The Speyside Way, one of Scotland’s Great Trails, spans 106km (66 miles) following the River Spey from Aviemore in the Cairngorms National Park to Buckie on the Moray Firth. (Although most guides describe the route from east to west, I found walking it west to east worked better with the rain/wind behind me.)
Here’s a short 3 minute video I made of the trail:
The River Spey is most known for salmon fishing and its Speyside whisky distilleries, of which the trails passes quite a few…! The terrain was a mix of cycle tracks, farmland (often with a ridiculous amount of squeeze gates!), a disused railway track and riverside paths. The waymarks were often quite sparse in sections (especially compared to the Great Glen Way and West Highland Way which never really left you wondering if you were still on the trail or not). In addition to my map, because I didn’t have the track on my GPS, I referred to the online track from the Walk Highlands website a couple of times to make sure I was going the right way.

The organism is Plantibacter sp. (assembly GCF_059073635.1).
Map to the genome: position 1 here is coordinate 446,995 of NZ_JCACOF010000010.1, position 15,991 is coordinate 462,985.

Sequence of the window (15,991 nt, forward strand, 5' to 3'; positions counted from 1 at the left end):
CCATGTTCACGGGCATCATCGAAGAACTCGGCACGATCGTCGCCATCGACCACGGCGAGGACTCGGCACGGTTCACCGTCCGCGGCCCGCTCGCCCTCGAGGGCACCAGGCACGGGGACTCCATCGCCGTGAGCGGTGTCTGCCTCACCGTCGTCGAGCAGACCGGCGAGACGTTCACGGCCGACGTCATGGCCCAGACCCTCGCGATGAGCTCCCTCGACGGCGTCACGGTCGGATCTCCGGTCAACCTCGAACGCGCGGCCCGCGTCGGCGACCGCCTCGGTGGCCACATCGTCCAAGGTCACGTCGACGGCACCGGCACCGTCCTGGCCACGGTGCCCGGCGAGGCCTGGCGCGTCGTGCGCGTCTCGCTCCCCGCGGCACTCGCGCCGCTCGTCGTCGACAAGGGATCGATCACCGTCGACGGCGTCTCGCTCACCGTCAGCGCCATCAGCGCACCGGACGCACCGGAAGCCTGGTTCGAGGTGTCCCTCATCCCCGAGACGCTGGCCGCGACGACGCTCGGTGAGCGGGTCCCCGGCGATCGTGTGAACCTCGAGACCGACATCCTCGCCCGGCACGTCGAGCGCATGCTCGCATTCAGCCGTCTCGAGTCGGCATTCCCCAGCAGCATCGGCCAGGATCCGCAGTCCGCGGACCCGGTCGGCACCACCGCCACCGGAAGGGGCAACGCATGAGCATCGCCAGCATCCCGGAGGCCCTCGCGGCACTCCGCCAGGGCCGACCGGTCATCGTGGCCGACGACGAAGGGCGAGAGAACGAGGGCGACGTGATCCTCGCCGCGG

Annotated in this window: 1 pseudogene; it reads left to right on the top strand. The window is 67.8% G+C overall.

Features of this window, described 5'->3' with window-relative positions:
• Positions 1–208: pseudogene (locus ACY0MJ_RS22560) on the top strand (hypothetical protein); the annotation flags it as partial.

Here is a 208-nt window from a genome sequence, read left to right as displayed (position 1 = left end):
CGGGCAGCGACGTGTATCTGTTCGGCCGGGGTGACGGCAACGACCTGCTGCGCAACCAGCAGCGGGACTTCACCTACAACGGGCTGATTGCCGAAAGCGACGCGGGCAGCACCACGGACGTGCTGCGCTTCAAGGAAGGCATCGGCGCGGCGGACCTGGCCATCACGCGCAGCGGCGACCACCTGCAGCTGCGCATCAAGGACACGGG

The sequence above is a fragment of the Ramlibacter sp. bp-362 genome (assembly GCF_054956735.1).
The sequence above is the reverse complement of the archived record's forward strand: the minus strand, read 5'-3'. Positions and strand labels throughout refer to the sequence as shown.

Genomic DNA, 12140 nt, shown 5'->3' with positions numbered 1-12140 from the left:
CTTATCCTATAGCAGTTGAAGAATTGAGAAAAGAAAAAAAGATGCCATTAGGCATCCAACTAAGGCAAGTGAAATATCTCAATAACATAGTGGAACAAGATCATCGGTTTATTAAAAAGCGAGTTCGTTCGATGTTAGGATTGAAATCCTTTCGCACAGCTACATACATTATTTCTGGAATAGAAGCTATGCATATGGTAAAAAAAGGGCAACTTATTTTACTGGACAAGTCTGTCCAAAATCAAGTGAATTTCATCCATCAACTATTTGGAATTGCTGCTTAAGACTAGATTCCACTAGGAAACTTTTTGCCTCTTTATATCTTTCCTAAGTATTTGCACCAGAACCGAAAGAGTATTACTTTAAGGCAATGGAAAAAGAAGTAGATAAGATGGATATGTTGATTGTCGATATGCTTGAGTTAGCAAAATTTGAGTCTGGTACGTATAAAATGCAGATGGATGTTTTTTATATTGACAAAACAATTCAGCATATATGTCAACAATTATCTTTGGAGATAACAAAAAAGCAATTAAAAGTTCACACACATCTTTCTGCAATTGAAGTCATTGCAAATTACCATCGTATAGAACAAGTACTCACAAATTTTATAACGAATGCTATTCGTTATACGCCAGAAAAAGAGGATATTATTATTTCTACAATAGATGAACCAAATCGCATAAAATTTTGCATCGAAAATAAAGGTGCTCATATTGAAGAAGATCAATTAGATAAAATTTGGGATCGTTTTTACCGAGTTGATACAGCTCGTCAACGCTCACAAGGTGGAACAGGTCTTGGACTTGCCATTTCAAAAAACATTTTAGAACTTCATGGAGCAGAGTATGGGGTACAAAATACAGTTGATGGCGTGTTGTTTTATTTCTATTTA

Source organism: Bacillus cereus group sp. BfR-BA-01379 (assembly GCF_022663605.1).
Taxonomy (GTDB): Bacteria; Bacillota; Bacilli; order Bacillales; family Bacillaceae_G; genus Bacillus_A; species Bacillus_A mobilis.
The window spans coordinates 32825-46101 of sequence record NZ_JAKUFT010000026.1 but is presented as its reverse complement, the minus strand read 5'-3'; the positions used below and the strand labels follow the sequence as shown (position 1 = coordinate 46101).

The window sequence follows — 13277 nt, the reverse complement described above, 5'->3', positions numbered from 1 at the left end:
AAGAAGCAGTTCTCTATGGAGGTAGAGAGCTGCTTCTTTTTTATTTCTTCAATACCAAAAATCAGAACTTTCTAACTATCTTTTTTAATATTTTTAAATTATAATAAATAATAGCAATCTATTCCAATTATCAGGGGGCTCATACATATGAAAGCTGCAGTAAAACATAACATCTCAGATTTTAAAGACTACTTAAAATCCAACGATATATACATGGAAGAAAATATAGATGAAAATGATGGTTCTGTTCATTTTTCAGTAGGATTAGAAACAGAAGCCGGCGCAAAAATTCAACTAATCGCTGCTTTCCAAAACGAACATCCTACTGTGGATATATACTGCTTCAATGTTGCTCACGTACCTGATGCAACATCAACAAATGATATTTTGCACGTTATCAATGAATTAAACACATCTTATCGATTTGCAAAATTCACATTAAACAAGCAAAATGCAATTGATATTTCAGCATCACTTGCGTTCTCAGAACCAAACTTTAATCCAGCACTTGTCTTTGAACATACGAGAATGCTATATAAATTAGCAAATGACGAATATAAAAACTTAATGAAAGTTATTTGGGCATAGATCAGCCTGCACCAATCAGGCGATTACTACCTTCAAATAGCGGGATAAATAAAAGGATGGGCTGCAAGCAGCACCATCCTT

Map – I used the ‘Footprint Speyside Way‘ map which I bought from the Aviemore Tourist Office.
Handy websites about the Speyside Way include:
The Footprint map divided the route into the following 6 stages:
Aviemore ⇔ Boat of Garten, 10km
Boat of Garten ⇔ Cromdale, 23km
Cromdale ⇔ Knockando, 25km
Knockando ⇔ Craigellachie, 11km
Craigellachie ⇔ Fochabers, 21km
Fochabers ⇔ Buckie, 16km
This would make for a relaxing 6-day walk, staying in B&B accommodation, but as I was carrying a tent and feeling fit having just finished the West Highland Way and Great Glen Way, I walked it in the following stages:
1. Aviemore ⇔ Cromdale, 31.6km
2. Cromdale ⇔ Aberlour, 34.5km
Day off for whisky tasting and Aberlour ⇔ Dufftown ⇔ Craigellachie ⇔ Aberlour loop walk, 18.9km
3. Aberlour ⇔ Fochabers, 23.8km
4. Fochabers ⇔ Buckie, 17.3km
I didn’t blog while walking as I was trying to get away and relax so what follows are a collection of photos with some notes from each day.